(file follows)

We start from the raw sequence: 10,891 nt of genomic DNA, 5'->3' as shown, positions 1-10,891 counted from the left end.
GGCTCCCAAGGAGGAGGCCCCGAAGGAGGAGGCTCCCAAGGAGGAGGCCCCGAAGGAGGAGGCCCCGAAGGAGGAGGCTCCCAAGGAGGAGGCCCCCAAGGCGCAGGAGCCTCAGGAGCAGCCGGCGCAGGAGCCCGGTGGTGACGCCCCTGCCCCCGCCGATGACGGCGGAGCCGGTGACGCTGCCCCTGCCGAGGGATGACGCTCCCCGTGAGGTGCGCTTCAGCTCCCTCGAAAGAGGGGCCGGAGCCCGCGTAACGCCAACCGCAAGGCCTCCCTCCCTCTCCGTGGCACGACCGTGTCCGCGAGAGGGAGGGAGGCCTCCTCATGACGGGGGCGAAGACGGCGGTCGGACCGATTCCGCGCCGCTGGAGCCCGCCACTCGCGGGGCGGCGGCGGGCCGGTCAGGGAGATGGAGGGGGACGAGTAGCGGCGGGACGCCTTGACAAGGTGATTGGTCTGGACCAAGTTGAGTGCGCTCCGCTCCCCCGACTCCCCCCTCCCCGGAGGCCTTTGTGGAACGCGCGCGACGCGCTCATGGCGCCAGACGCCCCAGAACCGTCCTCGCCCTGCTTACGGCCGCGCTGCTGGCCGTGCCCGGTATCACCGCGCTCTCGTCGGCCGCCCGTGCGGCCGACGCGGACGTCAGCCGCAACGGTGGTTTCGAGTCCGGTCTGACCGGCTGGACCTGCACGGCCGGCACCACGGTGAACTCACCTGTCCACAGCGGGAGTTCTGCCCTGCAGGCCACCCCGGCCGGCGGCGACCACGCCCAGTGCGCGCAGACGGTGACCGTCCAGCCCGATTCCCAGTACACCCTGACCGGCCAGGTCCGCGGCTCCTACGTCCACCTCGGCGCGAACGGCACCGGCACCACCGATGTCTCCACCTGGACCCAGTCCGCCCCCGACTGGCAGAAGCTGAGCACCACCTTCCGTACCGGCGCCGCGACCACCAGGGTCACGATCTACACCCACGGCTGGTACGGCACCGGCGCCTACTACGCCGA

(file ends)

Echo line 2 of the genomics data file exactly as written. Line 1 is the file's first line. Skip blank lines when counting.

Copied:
GGCTCCCAAGGAGGAGGCCCCGAAGGAGGAGGCTCCCAAGGAGGAGGCCCCGAAGGAGGAGGCCCCGAAGGAGGAGGCTCCCAAGGAGGAGGCCCCCAAGGCGCAGGAGCCTCAGGAGCAGCCGGCGCAGGAGCCCGGTGGTGACGCCCCTGCCCCCGCCGATGACGGCGGAGCCGGTGACGCTGCCCCTGCCGAGGGATGACGCTCCCCGTGAGGTGCGCTTCAGCTCCCTCGAAAGAGGGGCCGGAGCCCGCGTAACGCCAACCGCAAGGCCTCCCTCCCTCTCCGTGGCACGACCGTGTCCGCGAGAGGGAGGGAGGCCTCCTCATGACGGGGGCGAAGACGGCGGTCGGACCGATTCCGCGCCGCTGGAGCCCGCCACTCGCGGGGCGGCGGCGGGCCGGTCAGGGAGATGGAGGGGGACGAGTAGCGGCGGGACGCCTTGACAAGGTGATTGGTCTGGACCAAGTTGAGTGCGCTCCGCTCCCCCGACTCCCCCCTCCCCGGAGGCCTTTGTGGAACGCGCGCGACGCGCTCATGGCGCCAGACGCCCCAGAACCGTCCTCGCCCTGCTTACGGCCGCGCTGCTGGCCGTGCCCGGTATCACCGCGCTCTCGTCGGCCGCCCGTGCGGCCGACGCGGACGTCAGCCGCAACGGTGGTTTCGAGTCCGGTCTGACCGGCTGGACCTGCACGGCCGGCACCACGGTGAACTCACCTGTCCACAGCGGGAGTTCTGCCCTGCAGGCCACCCCGGCCGGCGGCGACCACGCCCAGTGCGCGCAGACGGTGACCGTCCAGCCCGATTCCCAGTACACCCTGACCGGCCAGGTCCGCGGCTCCTACGTCCACCTCGGCGCGAACGGCACCGGCACCACCGATGTCTCCACCTGGACCCAGTCCGCCCCCGACTGGCAGAAGCTGAGCACCACCTTCCGTACCGGCGCCGCGACCACCAGGGTCACGATCTACACCCACGGCTGGTACGGCACCGGCGCCTACTACGCCGA